Today we are joining a well-traveled, camera-loving cartoon panda named Pix who loves to about the various cities he has visited around the world through his photos and stories.
Pix Goes to London
Pix Goes to London, the first adventure in the series, has just been released and is available on Amazon.com.
Among other things, Pix’s London adventures include
- a visit to Shakespeare’s Globe Theatre
- watching the Changing of the Guard at Buckingham Palace
- and searching for famous statues!
And I love the special reproducible section at the end of the book contains hands-on activities for kids to continue the learning fun, and additional activities are also available for free download from PixThePanda.com.
Erin Salazar, creator of Pix the Panda and the photographer behind Pix’s photos. She is a teacher and mother of three who currently lives in the United States. However, some of her past homes include Germany, Romania, and Mexico, and across the hall from me in a college dormitory.
Today's post is an interview with my college friend Erin in which she answers questions about the inspirations and experiences that were instrumental in the creation of the adorable Pix series.
Meet the Author of Pix Goes to London
Q: Did any of the books you read as a child have a major influence on your life?
Erin: I believe I was most affected by a children’s biography of Amy Carmichael. It taught me that
an ordinary little girl could grow up to travel to another country and make a positive difference in the lives of others.
Q: What were your favorite books to read when you were the age of your readers?
Erin: There are too many to name them all, but I loved books about girls my age who were smart and solved big problems. One of my favorites was From the Mixed-Up Files of Mrs. Basil E. Frankweiler by E.L. Konigsburg. I also remember enjoying Carol Ryrie Brink’s Baby Island, Noel Streatfield’s Ballet Shoes, and the Ramona books by Beverly Cleary.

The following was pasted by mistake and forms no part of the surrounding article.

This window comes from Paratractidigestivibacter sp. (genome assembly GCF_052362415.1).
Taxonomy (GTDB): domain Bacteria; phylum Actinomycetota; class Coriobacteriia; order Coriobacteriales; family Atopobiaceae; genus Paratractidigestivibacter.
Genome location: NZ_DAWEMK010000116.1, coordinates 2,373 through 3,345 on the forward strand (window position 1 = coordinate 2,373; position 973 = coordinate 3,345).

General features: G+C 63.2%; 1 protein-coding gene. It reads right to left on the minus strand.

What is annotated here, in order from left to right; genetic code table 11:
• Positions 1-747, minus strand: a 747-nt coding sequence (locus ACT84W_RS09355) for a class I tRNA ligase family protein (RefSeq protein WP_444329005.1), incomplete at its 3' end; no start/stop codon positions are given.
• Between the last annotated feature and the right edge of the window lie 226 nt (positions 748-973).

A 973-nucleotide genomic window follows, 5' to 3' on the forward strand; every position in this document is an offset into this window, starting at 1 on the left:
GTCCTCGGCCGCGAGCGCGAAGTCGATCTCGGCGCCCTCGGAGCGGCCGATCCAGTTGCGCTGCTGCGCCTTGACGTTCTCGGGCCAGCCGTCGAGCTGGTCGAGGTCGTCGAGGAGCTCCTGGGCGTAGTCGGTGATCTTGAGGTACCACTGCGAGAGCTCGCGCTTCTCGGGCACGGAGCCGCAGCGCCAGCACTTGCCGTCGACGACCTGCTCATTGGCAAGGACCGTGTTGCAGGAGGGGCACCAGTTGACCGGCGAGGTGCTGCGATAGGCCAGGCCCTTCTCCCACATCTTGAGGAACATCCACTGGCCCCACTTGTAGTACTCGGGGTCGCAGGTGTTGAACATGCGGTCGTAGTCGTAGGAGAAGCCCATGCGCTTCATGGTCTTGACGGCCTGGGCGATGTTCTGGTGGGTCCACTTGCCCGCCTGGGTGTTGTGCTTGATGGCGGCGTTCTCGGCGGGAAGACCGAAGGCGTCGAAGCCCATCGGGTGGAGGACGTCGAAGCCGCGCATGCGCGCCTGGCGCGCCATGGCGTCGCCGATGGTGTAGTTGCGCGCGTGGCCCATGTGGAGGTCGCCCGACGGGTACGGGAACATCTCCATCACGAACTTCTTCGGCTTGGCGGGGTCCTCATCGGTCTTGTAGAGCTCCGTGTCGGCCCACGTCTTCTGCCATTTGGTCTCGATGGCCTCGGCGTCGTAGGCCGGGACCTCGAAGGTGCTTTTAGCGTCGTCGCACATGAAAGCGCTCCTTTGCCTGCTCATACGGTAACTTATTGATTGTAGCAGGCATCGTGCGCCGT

Q? Why did you decide to write the Pix the Panda series?
Erin: My goal in writing the books was to open up children’s minds to the idea of learning a language. I also wanted kids to understand that many people in other parts of the world are different from us, but that different is not bad. In fact, often the people we meet from other cultures have really great ideas we can learn from. So I decided to write a series of travel books for kids.
Q: Where did you get the idea for the character named Pix?
Erin: I felt like the series would be more interesting with a narrator. So I was trying to decide why the narrator gets to go to so many places: might his parents be pilots, or diplomats? Then I had the idea, what if I delve a bit into the realm of fantasy, and say the character is a walking, talking drawing on a piece of paper, so he can just travel through the mail for the price of a stamp? And since he is paper and doesn’t need to be realistic, wouldn’t it be fun for him to be a cartoon animal? So I was brainstorming: paper penguin, paper puppy, paper panda! I thought it would be fun to draw a panda. And his name is Pix because he likes to take pictures of the places he visits.
Q: What would you say to kids who want to learn a foreign language?
Erin: I think it’s great that you want to learn a language! When you’re a kid you can pick up a language so much more quickly and with a better accent than an adult can. Surround yourself with the language in every way possible, and with time you will learn it! You can learn a new language the same way you learned English when you were a baby, just by listening and adding a few new words to your vocabulary every day.
Q: How can we get our hands on Pix Goes to London?